So this post is all about cheese ... farmhouse cheddar cheese. But more semi-instructional or possibly emotive story-telling than poetic. After making the mother culture starter on Monday, we were ready and rearing to go on Thursday. With the cows next door freshly milked, Amisadai and Louisa went with Taifa to get 7 litres of their milk and we began our first attempt at making hard cheese at 9am.
First we gently heated the milk ... actually we got a little carried away and overheated it, so then had to cool it down again. Then we added a little of our starter and left it nice and warm for an hour.
|Checking the temperature of the milk|
|Cutting the curds|
And then we were finally ready to put it into Tim's amazing cheese press. But we realised that we had far more cheese curds than would fit in the mold. We had made a "follower" (the pressing piece of wood) to fit this particular mold, but it was clear we would need another. So we filled the first mold and put it in the press. Then we rigged up a makeshift press with another mold in a bread tin pressed with a glass jar and bungee cords from the land cruiser! As my mom said, "wasn't it good I watched MacGyver when I was younger!"
Today was the day that the cheese graduated from the press and began life as a maturing cheese. Further great excitement. But it needed somewhere cool and humid to do this. We don't have anything remotely like a cool cellar here. So dismissing the fridge idea, today the girls and I embarked on a fridge making lesson. The girls thought about it and we looked at plans online and ended up with what we know - clay pots. One clay pot inside another. And wet sand in between. So we collected sand, scrubbed pots and put it all together and then started measuring the temperature and humidity inside. We were looking for 12C and 70% humidity. We managed to get the perfect humidity with a wet towel, but we couldn't get the temperature low enough. We substituted a smaller pot and increased the wet sand. Still not low enough. Now with time running out and the cheese begging to be released from the press, we had to cheat. We added ice. Perfect! But the girls were not too impressed.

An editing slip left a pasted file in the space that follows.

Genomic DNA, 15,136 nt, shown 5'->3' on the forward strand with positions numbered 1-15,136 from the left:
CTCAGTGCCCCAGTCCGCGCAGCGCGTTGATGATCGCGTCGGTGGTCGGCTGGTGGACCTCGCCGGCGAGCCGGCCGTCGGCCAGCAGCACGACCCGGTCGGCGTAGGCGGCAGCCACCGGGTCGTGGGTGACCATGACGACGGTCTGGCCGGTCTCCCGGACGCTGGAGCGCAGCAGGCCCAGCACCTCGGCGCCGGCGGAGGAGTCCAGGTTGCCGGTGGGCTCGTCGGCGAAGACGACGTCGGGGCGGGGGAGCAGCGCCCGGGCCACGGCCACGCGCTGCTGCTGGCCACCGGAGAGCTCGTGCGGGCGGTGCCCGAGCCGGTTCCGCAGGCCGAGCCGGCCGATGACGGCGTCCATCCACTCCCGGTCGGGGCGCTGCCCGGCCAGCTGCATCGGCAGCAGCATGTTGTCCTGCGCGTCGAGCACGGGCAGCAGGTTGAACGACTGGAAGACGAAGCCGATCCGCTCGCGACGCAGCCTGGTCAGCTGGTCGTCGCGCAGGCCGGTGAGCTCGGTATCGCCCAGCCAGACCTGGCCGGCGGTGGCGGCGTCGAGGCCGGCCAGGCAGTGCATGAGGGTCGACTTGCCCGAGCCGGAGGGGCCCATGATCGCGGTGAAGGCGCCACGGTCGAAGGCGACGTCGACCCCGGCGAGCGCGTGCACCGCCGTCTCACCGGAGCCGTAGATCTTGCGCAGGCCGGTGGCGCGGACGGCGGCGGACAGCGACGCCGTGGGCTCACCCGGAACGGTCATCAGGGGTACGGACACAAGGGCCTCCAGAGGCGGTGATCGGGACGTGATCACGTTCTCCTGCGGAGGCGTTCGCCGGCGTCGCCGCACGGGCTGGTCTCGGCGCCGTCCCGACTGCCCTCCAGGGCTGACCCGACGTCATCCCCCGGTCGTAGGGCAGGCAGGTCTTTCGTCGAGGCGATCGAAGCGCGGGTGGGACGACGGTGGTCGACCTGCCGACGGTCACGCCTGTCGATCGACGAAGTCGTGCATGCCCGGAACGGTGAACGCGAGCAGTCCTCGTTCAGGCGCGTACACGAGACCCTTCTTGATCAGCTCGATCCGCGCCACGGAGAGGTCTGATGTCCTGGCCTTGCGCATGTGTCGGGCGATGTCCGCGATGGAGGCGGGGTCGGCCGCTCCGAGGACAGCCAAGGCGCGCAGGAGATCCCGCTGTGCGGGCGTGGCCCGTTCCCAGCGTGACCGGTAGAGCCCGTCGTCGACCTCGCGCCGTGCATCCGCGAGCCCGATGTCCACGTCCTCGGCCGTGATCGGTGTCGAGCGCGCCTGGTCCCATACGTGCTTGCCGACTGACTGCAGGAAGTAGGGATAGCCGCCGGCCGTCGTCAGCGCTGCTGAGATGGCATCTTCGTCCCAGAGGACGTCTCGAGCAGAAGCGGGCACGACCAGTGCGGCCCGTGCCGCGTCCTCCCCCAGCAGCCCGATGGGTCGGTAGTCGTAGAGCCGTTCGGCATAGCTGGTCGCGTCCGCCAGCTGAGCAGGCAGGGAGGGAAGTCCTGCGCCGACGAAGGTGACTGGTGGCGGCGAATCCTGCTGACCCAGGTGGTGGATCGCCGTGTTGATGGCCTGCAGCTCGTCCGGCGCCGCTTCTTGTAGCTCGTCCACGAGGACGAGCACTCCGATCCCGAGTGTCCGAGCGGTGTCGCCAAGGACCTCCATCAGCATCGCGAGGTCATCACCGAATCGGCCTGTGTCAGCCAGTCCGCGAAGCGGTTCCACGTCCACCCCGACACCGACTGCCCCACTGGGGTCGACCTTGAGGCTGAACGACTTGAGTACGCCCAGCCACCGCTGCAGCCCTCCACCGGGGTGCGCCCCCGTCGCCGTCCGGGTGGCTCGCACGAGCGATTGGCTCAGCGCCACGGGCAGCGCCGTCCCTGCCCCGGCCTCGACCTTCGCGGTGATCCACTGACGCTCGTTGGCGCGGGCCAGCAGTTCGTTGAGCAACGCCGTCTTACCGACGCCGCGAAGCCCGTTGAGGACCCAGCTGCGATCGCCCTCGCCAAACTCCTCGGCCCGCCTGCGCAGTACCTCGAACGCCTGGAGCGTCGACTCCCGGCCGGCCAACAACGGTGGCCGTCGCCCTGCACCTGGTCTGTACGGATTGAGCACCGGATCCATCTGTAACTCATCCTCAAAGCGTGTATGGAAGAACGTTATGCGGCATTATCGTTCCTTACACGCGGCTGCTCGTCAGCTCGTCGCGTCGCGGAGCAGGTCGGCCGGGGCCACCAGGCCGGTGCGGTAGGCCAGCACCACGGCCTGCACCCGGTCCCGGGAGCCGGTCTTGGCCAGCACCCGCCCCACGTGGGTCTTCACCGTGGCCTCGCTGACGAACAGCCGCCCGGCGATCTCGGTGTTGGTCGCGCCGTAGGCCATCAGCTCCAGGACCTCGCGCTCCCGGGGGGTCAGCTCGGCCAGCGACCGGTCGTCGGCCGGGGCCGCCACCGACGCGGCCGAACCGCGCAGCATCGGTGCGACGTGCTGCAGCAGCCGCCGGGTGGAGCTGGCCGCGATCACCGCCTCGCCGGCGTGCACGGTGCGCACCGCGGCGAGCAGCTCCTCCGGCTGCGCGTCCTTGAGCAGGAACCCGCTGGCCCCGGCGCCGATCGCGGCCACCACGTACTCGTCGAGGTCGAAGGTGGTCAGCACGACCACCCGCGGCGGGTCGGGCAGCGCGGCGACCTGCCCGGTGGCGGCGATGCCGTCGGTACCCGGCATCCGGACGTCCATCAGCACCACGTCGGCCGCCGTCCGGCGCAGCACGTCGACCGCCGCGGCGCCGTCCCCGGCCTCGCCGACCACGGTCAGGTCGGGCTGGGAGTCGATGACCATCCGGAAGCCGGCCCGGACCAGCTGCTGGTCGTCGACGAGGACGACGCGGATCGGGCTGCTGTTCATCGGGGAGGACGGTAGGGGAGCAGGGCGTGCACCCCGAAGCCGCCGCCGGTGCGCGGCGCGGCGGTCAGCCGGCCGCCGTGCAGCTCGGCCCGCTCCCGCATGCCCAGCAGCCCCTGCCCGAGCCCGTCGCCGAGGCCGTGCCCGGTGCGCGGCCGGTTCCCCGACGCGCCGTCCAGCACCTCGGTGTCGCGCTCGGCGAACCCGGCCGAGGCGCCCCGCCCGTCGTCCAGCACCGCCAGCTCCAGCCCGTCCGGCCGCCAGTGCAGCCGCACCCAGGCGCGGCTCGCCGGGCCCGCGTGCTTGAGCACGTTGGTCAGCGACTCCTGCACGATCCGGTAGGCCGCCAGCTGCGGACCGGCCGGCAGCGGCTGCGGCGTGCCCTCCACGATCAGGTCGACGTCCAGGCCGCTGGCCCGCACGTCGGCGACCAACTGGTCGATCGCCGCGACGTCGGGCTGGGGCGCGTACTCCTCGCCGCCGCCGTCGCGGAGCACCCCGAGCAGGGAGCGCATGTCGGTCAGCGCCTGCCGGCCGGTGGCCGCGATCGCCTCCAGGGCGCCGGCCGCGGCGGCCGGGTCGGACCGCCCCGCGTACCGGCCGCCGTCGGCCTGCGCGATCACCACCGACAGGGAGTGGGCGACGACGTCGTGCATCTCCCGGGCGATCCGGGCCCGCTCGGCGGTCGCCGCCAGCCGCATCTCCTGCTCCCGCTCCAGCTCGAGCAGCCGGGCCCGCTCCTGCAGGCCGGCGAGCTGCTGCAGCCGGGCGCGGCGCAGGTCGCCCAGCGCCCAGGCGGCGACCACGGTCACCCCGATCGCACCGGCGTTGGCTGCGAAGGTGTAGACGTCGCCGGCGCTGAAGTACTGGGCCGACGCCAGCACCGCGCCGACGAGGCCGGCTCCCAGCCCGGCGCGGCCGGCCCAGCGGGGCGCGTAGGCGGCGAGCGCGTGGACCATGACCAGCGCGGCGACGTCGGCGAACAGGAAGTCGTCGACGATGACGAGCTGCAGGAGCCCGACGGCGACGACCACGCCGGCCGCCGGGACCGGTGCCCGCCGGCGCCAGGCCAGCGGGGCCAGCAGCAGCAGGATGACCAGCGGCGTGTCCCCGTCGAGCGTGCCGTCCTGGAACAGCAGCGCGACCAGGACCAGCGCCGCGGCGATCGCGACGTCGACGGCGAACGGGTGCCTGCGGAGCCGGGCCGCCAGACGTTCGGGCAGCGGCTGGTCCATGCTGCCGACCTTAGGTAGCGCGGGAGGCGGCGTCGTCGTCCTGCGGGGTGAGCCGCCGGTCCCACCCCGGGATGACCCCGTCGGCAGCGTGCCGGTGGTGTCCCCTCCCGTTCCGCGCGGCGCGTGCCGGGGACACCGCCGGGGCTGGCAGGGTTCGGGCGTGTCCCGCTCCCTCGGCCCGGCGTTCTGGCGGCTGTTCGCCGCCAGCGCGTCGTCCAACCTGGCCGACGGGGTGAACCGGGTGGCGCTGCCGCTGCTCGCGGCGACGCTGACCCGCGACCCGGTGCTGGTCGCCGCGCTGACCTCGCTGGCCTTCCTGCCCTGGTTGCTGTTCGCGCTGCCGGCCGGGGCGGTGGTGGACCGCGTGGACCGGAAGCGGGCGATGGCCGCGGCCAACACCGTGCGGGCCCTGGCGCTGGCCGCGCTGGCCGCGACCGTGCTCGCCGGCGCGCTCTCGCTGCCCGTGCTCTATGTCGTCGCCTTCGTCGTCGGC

|Cheese in the clay cooler|
So a great cheesy moment as we removed the cheeses from their presses. They looked good, smelled good (a bit cheesy) and felt good! We slothered both cheeses with vegetable fat and put the one cheese in the clay cooler. Unfortunately the other didn't fit, so that has gone in the bottom of the fridge which we have turned down low and added a bowl of water for increased humidity! I have asked Tim about making a bigger-better clay cooler for us - specifically designed for the job. Maybe! And it crossed my mind that stove-makers in the village could also make clay coolers .. and there are plenty of Masai and cows out there so who knows where all this cheese-making will end!
So we need a good name for our cheese. Farmhouse Cheddar doesn't seem so appropriate for us here. I was reading about Cornish Yarg Nettle Cheese, a medieval cheese recipe now made by and named after the Gray family. But Regnom Cheese doesn't have the same ring to it! And Ycul really doesn't work! Tim thought of Shamba Cheddar ("shamba" is Swahili for "farm"). Louisa's only contribution was "Cheesy Feet" ... do you have any good ideas?
|Two rounds of farmhouse cheddar ready to mature|